Citrus Trees


At Maphis Nursery and Tree Farm we carry a full line of citrus trees from Satsumas to Key Limes. Below is a list with a description of the many varieties we offer. Call us or stop by our nursery and we'll help you start your own orange grove.

ORANGES

Satsuma

Cold hardy to 20 degrees F

Sunlight: Full

Soil: Well drained

Fruit ripens: Nov. thru Dec.

Pollination: Bees and other insects.

Self Fertile

Seeds: 1-6

                                                                   The Satsuma is easily peeled, sweet

                                                                   and has a low acid content.

Hamlin Oranges

 

Cold hardy to 28 degrees F

Sunlight: Full

Soil: Well drained

Fruit ripens: Nov. thru Dec.

Pollination: Bees and other insects.

Self Fertile

 


LEMONS

Myers: High quality fruit, very juicy, thin skinned fruit. It is the hardiest of the common Lemons. It is actually a Lemon/Orange hybrid. Myers can be hardy to 25 degrees but the tree can be damaged at higher temperatures (28 degrees) if the tree is fertilized late in the season. This tree grows very well on its own roots and a rooted tree that has been frozen will come back true from its roots. 


Bearss: This is one of the Lemons sold in stores.  These breeds are hardy to around 28 degrees, although a larger tree can be a little hardier. Great container plants, they can bear in a 3 gallon pot and a larger 10 or 15 gallon that you can move in or out of your garage.


Ponderosa: Produces a very large( up to 2 pounds) mild tasting Lemon. It is damaged by around 28 to 30 degrees but bears very young. Another great container plant.


Sambo(or Sanbokan): Very unusual fruit! Ripe, the fruit tastes like Sweet Lemonade and peels like a Satsuma. It is a rarer fruit than most lemons but well worth the trouble to find. Makes large Navel Orange sized fruit and the tree is hardier than most Lemons. Trees are hardy to 26 to 28 degrees.  Courtesy of Wayne Bridges, Citrus Propagation Expert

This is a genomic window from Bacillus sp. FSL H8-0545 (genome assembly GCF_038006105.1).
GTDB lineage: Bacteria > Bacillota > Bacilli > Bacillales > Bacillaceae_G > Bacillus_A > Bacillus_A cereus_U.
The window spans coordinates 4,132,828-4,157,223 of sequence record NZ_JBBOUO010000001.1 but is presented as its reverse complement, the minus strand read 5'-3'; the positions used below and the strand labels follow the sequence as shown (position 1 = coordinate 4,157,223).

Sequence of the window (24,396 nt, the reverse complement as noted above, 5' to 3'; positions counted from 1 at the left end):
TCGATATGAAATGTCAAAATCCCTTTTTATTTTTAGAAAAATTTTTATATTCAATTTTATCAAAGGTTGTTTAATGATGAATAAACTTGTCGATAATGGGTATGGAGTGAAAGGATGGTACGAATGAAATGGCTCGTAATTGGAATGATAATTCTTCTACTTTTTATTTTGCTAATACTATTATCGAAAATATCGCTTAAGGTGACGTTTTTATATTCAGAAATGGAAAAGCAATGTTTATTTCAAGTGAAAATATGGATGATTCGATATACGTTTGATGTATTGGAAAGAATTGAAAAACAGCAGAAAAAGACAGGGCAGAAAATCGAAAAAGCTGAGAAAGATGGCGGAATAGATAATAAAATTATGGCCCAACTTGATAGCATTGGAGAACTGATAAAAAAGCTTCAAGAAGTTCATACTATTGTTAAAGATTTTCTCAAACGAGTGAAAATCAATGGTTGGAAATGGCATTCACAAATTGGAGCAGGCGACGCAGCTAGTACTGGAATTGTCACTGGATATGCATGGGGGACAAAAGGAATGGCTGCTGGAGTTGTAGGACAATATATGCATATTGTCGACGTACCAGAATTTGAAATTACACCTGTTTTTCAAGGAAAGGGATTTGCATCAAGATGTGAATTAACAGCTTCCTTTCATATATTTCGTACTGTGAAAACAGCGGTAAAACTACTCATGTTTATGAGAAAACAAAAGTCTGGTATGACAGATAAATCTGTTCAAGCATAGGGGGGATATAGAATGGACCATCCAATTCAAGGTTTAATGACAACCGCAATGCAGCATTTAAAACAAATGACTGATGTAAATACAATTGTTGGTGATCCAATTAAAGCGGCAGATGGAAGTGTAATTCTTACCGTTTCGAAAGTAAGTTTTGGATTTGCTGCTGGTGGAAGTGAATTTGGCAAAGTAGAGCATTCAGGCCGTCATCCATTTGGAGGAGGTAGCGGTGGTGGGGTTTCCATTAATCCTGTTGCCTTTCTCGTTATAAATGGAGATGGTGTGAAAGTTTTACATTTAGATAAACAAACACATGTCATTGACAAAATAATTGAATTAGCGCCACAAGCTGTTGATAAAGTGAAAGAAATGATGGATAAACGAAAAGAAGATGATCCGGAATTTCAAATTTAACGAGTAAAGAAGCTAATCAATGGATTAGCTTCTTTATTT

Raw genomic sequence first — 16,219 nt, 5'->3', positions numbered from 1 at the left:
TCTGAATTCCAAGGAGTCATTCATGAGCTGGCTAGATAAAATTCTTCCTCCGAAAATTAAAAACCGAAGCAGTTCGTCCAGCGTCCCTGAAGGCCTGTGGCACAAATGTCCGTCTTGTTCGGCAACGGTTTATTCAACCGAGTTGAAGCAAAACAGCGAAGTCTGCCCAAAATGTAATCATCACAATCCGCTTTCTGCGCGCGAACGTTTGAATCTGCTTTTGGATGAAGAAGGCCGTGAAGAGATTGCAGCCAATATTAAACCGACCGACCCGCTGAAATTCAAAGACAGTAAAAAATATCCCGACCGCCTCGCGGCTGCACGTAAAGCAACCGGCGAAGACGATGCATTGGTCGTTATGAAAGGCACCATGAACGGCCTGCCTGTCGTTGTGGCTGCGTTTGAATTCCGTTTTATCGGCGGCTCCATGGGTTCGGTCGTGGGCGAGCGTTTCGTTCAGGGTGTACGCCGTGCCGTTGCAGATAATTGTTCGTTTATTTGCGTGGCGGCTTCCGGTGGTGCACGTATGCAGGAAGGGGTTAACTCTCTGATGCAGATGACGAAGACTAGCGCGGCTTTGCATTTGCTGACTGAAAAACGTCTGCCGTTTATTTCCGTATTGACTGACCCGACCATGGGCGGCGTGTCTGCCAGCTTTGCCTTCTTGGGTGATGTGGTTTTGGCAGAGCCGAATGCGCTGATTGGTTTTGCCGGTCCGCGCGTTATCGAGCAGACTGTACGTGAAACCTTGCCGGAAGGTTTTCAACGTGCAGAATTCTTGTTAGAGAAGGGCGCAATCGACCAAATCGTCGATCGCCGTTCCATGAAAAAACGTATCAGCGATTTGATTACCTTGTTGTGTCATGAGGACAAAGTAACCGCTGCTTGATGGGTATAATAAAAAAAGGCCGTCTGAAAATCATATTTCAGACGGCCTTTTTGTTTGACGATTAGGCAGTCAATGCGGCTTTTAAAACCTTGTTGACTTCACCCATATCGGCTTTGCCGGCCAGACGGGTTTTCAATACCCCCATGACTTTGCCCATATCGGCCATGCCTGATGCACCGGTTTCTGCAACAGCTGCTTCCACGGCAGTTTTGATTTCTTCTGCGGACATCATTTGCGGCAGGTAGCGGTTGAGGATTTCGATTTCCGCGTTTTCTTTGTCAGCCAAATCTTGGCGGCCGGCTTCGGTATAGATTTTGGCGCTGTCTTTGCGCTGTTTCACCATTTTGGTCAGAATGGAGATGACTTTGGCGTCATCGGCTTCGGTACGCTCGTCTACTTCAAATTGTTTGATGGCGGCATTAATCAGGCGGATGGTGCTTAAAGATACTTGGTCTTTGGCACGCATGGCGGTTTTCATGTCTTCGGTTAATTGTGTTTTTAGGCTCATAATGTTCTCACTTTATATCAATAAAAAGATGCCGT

LIMES

Key Limes

 

Cold hardy to 36 degrees F

Sunlight: Full

Soil: Well drained

Fruit ripens: Nov. thru Dec.

Pollination: Bees and other insects.

Self Fertile

                                                                  Seeds: 3-8

Limequats: Kumquat/Key Lime hybrids. There are a couple of varieties; they are hardy to around 28 - 36 degrees.  This slight difference makes the Limequats much easier to protect in cooler climates such as North Florida.  Courtesy of Wayne Bridges, Citrus Propagation Expert

GRAPEFRUIT

Ruby Red Grapefruit

 

 

Cold hardy to 26 degrees F

Sunlight: Full

Soil: Well drained

Fruit ripens: Nov. thru Dec.

Pollination: Bees and other insects.

Self Fertile

Seeds: 1-6


Duncan: Small round Kumquat, rather seedy and the tree is thorny. Hardy to at least 18 degrees.


Nagami: Most common cultivar, the oval fruit with a sweetish peeling but a sour center. The trees make a very pretty shrub with the foliage, flowers, and fruit making it an attractive addition to the yard. The tree is almost thornless and it is hardy to 18 degrees.


Meiwa: Large round fruit that are the sweetest of the Kumquats. The small trees have thinner foliage than Nagami and small thorns. Hardy to 18 degrees.


Centennial: Variegated fruit that is a kumquat/lemon hybrid. The tree is very attractive and the ripe fruit are like small lemons or limes in taste. This plant is not hardy and can be damaged by around 28 degrees. Great container plant, it bears very young.


Limequats: Kumquat/Key Lime hybrids. There are a couple of varieties; they are hardy to around 28 degrees. My favorite is “Tavares” they can be used like Key Limes (which are damaged by 32 degrees). This slight difference makes the Limequats much easier to protect in cooler climates such as North Florida.


Important Note: Even though some breeds are hardy to 18 degrees the fruit can damaged by temperatures below 28 degrees. The small size of the fruit makes it quick to freeze.

Courtesy of Wayne Bridges, Citrus Propagation Expert

MAPHIS NURSERY AND TREE FARM

1534 Orange Hill Highway

Chipley, Florida 32428

(850) 638- 8243